Oracle was getting ready to add further updates to its customer experience offerings this week in Chicago at its Modern Customer Experience event. Des Cahill, VP and head CX evangelist at the company told InformationWeek in an interview that Oracle's Connected Intelligence strategy is made up of three components right now, Connected IoT, Adaptive Intelligent Apps, and Infinity, which is being announced this week. Infinity is an advanced analytics service that monitors customer activity and infers what actions you should take in a week or a month with that customer.


On the SAP side, SAP Leonardo Accelerators are software offerings that give enterprise customers a packaged AI experience. Mike Flannagan, SVP of SAP Leonardo and SAP Analytics told InformationWeek in an interview that Leonardo Accelerators incorporate the relevant emerging technology -- it could be machine learning, IoT, or whatever else is necessary -- for the specific business problem.

Flannagan describes Leonardo as a framework that relies on three pillars -- methodology, design thinking, and design doing. When I asked him what Leonardo is, he said: "Faster innovation with less risk."

But the part that enterprises can buy is the Accelerators.

"We are not selling you a piece of software," Flannagan said. "We are selling you a solution to a business problem." But it's not a complete solution. Leonardo takes you 80% to the solution, and you add your own secret sauce to the complete solution.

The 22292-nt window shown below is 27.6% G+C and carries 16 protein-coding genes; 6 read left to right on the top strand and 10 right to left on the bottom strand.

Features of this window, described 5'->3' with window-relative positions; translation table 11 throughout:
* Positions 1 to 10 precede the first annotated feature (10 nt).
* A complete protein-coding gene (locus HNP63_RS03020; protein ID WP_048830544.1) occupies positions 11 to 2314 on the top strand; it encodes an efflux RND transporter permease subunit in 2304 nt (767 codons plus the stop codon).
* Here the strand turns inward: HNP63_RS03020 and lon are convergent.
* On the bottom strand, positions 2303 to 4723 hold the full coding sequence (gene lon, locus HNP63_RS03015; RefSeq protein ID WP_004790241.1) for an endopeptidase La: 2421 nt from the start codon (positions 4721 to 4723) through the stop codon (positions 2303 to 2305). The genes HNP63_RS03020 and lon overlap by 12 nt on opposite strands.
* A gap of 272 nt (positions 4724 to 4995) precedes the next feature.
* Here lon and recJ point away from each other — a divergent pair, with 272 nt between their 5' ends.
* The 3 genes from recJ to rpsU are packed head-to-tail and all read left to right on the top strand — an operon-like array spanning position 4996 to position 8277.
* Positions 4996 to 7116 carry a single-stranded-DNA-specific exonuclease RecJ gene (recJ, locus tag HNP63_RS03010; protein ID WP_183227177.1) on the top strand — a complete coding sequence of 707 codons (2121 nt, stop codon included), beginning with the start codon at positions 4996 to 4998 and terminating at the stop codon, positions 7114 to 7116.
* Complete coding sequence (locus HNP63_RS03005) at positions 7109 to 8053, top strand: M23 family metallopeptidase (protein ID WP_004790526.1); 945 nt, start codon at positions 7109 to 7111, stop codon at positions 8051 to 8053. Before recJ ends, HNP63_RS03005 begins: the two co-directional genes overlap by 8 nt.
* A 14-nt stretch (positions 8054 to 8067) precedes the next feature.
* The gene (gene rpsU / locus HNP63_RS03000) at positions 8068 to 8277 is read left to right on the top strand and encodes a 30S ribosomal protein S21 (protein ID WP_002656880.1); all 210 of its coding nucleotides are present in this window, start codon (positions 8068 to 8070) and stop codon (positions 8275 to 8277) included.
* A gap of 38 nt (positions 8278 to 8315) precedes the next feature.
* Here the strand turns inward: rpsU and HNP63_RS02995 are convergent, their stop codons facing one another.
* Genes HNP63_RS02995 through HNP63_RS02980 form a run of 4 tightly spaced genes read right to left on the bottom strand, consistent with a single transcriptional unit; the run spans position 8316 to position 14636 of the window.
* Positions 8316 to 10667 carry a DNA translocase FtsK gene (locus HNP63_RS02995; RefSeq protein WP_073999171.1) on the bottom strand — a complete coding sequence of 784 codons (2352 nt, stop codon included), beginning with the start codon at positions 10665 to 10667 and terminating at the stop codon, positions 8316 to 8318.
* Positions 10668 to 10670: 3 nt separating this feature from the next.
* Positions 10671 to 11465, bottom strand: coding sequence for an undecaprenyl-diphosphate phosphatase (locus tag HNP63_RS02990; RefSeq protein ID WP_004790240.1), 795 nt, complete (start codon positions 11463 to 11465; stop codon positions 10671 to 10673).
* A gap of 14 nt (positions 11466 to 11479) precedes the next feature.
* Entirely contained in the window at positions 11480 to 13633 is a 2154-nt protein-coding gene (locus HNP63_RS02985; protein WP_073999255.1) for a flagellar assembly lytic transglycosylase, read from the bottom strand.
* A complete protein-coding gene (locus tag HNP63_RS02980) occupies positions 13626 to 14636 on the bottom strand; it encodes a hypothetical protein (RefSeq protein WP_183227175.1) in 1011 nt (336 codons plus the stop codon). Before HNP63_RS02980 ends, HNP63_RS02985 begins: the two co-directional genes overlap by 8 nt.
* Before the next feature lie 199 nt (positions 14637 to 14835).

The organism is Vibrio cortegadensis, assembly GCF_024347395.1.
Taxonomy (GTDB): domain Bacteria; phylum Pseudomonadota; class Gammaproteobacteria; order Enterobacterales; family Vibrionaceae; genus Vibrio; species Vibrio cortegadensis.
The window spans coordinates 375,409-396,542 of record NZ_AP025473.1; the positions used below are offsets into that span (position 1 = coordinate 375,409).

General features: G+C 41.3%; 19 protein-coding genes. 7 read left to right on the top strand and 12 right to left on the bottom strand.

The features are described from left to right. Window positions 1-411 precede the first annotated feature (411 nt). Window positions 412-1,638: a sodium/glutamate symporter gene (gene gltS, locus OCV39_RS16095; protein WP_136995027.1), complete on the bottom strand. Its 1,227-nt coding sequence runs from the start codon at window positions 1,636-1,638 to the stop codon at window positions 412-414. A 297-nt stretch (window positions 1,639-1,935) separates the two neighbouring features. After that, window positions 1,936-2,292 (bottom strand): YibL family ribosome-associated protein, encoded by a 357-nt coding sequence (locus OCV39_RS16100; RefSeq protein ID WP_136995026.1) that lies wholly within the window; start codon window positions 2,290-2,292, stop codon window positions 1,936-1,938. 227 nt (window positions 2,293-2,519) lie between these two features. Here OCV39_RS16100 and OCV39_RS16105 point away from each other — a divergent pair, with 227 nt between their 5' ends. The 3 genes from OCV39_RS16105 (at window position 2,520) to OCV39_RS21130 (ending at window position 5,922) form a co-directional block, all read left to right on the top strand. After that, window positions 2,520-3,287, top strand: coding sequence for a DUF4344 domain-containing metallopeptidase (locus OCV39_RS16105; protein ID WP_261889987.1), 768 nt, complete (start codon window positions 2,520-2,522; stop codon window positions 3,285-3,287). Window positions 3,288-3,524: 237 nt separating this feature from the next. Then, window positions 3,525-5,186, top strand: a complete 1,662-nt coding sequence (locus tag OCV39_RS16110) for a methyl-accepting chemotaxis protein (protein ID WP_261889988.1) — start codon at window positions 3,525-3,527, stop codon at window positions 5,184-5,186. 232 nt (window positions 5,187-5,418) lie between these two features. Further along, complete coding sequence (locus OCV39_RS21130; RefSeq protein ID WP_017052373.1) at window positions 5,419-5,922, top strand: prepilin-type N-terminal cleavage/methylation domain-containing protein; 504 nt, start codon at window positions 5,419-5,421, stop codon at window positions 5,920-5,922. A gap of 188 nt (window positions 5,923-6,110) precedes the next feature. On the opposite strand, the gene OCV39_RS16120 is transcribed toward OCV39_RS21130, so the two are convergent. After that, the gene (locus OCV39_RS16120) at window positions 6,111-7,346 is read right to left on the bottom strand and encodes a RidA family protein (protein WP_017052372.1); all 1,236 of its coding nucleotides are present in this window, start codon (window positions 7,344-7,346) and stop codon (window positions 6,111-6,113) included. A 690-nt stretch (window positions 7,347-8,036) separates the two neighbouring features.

What's Your Competitive Edge if you Buy AI?

That begs another question. If you are buying your AI from SAP or Oracle, and your competitor is buying the same thing from SAP or Oracle, how do you get a competitive edge? Isn't that a pretty level playing field? What's the point?

Your data itself will be the real competitive edge going forward. AI solutions will become commoditized. But your data remains proprietary and valuable.

Flannagan told me that in almost every meeting he has with customers, executives are recognizing that their data has value, either for internal purposes or for selling to a data partner.

That's what the third-party experts are saying, too.

"Enterprises that are leveraging the AI investments built into enterprise platform software need to look beyond algorithms for competitive differentiation," Purcell told me. "At the end of the day, the machine learning algorithms at the brain of AI are commoditized and widely available in open source as well as vendor technologies. Data will be the key source of competitive differentiation in the world of AI -- emerging data sources, innovative data transformations, and business-infused data understanding will lead to better models and ultimately better results from AI."

About the Author(s)

Jessica Davis

Senior Editor

Jessica Davis is a Senior Editor at InformationWeek. She covers enterprise IT leadership, careers, artificial intelligence, data and analytics, and enterprise software. She has spent a career covering the intersection of business and technology. Follow her on twitter: @jessicadavis.